A lot of stuff around your house is teeming with cleaning potential, it just takes a little imagination. To help jumpstart your next housekeeping session, we rounded up an assortment of ways to repurpose everyday items into handy cleaning tools — no money necessary. From used toothbrushes-turned-detail brushes to vinegar hacks and more, here are nine ways to transform some things you're already sitting on into effective cleaning supplies.
1. Used Toothbrushes
Next time you're done with your toothbrush, do yourself a favor and don't throw it in the trash. Instead, drop it in a pot of boiling water for about ten minutes, take it out with a pair of pliers, and then bend the head of the brush backwards to score an angled cleaning brush that can easily squeeze into tight corners and crevices.
If you aren't already hip to the cleaning power of white vinegar, then now's the time to smarten up. Filled with acetic acid, vinegar is acidic enough to naturally break down grime and buildup, so you can use it to clean everything from rusty tools to kitchen countertops — no multipurpose spray necessary.
Searching for a goofproof way to clean your bathroom in a pinch? The salicylic acid in aspirin makes it a surprisingly efficient household cleaner that's abrasive enough to break down soap scum. Just dissolve a couple of tablets in warm water and then use the solution to clean your sink, fixtures, and tub.
4. Shaving Cream
Fresh out of cleaning spray? No problem. Similar to other household soaps, shaving cream is packed with surfactants that work as mild cleaning agents, so you can use it with a cleaning rag to wipe down windows and other glass surfaces, or to polish stainless steel and chrome appliances and fixtures throughout your home.
5. Dryer Sheets
Dryer sheets are a many-splendored thing. Not only do they fluff and soften your laundry, but because they're slightly abrasive, they make pretty good cleaning scrubbers, too. Before you toss out your used dryer sheets, try moistening one with a little warm water and use it to remove lime deposit buildup and soap scum around your kitchen and bathroom.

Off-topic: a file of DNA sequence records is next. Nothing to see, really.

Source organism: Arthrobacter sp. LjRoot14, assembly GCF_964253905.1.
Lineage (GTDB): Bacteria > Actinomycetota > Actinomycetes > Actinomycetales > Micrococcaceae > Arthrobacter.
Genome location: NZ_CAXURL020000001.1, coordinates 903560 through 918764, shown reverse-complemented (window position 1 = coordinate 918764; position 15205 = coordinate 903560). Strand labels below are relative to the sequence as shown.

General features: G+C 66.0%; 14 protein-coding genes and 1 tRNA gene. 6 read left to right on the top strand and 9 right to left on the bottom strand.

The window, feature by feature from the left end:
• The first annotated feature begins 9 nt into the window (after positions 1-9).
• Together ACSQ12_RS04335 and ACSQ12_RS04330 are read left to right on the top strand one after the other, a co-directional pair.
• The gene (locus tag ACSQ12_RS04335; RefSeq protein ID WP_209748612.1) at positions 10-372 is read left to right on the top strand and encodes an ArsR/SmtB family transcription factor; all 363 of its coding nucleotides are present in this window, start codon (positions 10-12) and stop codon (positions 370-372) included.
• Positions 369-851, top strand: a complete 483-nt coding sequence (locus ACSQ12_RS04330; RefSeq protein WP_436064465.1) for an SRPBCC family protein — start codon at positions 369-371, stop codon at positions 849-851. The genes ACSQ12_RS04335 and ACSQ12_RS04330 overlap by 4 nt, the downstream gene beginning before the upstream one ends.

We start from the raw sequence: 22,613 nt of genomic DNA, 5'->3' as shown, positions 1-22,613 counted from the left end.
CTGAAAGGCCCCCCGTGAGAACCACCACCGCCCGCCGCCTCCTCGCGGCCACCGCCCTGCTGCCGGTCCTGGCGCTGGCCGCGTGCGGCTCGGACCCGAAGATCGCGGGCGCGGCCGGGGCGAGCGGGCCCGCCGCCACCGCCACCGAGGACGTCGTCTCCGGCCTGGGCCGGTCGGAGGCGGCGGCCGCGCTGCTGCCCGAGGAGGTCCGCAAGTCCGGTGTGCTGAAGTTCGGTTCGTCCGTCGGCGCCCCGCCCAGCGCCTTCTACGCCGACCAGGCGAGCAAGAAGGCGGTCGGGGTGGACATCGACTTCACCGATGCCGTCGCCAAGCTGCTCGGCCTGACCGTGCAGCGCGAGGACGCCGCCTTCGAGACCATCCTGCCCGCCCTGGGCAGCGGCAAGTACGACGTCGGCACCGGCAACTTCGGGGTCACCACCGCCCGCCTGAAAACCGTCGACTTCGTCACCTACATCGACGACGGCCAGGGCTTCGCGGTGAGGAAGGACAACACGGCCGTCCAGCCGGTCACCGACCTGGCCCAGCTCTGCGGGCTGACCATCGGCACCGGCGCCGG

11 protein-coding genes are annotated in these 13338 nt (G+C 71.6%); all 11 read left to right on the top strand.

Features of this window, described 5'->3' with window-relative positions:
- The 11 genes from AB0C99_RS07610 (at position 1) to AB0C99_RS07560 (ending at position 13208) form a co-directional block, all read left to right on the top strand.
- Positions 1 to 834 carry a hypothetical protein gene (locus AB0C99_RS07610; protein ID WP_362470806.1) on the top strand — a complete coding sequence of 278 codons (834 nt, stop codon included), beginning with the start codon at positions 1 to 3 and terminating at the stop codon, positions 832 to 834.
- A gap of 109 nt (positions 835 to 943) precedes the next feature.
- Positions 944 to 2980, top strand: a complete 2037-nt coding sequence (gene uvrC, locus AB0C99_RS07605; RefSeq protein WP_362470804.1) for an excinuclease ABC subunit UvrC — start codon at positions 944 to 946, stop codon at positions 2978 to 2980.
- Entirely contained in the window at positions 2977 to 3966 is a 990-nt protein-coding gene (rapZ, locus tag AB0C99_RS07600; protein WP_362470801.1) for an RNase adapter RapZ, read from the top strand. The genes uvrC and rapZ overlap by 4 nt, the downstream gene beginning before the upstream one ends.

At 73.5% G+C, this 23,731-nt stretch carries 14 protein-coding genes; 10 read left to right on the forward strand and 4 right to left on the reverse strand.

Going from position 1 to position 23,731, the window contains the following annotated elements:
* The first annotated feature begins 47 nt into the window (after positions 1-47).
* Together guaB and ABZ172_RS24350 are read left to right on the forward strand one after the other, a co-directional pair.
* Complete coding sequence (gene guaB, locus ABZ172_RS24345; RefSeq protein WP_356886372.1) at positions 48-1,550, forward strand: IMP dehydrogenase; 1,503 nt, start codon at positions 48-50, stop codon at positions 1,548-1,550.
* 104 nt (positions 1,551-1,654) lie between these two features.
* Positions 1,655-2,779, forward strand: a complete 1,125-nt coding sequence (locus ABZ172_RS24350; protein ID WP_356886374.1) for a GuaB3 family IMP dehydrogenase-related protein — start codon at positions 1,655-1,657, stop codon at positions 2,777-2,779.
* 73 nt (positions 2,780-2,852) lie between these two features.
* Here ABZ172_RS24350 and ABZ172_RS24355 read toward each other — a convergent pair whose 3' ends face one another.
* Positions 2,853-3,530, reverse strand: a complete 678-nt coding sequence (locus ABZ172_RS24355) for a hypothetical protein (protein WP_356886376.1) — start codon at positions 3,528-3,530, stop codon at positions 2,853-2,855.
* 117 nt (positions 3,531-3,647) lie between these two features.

If you thought ketchup was only good for French fries then you'd be mistaken. Made with citric acid and white vinegar, ketchup is also an effective cleaner. Obviously, you don't want to use it to clean white shirts or carpets, but you can apply it to brass pans, cast iron skillets, silverware and other metal fixtures and surfaces to naturally remove rust and other buildup.
7. White Toothpaste
Often made with baking soda, certain white toothpastes — not charcoals or gels — make awesome household cleaners. Use it on a clean cloth to brighten up chrome fixtures, silverware, sinks, and even white sneakers when you're running low on cleaning spray. And if it's a whitening toothpaste, even better — they're formulated to have superior stain fighting capabilities!
When life hands you lemons, turn them into all-natural cleaning supplies. The citrusy acidity of lemons ensures that they can cut through grease and clean an assortment of surfaces around your house. Simply cut a lemon in half and use it as you would a sponge or scrub brush to wipe down your countertops, mirrors, windows, and more. Finish by wiping the surface clean with a damp cloth.
Newsflash: If you're stashing walnuts (or another oily nut like pecans) in your kitchen, you can use them to remove scratches from wood floors and furniture. Just crack it in half and then rub the meat of the nut over the scratch (so that the oil can soak into the wood) for a few minutes before wiping it down with a soft cloth and voilà — your wooden stuff should look as good as new.